By Paul McLeary with Adam Rawnsley
The taxman. American and allied bombing raids may have succeeded in taking the largest Islamic State-controlled oil fields in Syria offline in recent days, but the militant group still has plenty of ways of making money. FP’s David Francis and Dan De Luce followed the money trail, and their must-read story finds the Islamic State gains most of its revenue from shaking down the estimated 8 million unfortunate people who are being crushed under the group’s thumb in Iraq and Syria. The mob-like racket to make people pay for everything from garbage pickup to road tolls to simply taxing salaries puts ISIS in control of assets in excess of $2 trillion, and an annual income amounting to $2.9 billion, according to a 2014 study by Thomson Reuters.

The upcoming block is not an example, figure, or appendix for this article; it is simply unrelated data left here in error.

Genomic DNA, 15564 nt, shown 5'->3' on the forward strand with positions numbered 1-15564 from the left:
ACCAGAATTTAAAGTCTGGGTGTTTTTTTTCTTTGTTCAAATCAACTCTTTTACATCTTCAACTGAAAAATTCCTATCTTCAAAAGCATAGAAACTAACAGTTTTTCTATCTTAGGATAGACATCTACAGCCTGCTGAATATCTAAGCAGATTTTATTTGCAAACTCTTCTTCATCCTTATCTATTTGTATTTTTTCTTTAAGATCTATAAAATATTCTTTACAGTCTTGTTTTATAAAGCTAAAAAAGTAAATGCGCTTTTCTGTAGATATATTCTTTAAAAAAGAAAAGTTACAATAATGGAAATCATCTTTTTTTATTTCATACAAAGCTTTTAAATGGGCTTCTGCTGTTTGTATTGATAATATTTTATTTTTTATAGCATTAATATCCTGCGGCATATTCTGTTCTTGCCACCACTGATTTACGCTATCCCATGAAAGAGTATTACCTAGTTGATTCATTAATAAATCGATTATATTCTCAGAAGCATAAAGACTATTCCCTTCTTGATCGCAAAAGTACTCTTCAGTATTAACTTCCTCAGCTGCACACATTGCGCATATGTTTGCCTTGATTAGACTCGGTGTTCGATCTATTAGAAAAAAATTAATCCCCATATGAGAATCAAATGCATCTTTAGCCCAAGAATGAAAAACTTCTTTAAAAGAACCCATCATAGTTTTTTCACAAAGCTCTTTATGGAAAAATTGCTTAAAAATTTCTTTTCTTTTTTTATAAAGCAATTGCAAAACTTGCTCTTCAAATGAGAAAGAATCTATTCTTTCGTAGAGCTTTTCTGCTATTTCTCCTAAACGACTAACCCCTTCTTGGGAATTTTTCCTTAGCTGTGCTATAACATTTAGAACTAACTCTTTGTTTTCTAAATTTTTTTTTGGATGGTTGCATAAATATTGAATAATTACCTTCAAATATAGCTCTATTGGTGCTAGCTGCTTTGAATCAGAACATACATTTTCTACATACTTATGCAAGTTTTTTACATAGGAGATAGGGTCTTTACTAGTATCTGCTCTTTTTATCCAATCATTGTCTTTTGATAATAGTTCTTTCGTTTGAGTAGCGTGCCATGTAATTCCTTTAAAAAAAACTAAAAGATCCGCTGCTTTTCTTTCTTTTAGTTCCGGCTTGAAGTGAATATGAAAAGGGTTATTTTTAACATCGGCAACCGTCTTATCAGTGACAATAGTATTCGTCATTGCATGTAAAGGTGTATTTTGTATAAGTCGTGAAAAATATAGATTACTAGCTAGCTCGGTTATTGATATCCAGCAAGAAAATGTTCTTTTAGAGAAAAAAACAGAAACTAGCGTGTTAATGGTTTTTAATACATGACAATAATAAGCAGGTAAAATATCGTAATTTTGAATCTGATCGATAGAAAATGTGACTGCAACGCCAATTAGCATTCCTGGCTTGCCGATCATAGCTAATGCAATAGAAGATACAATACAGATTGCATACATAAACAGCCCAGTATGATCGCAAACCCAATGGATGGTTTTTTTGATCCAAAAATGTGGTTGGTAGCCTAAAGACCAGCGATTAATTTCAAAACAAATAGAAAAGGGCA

Body counts. The UK-based Syrian Observatory for Human Rights is reporting that at least 33 ISIS militants have been killed in Raqqa by French and Russian airstrikes over the past several days, and the network of local activists who comprise the reporting group have observed that “dozens of families of [ISIS] leaders and members” have started to trickle out of the city en route to the Iraqi city of Mosul, the militant group’s stronghold in Iraq. The road to Mosul ain’t what it used to be, however, as Iraqi Kurdish forces have recently taken control of the main highway in Iraq between the two cities, as Foreign Policy reported last week.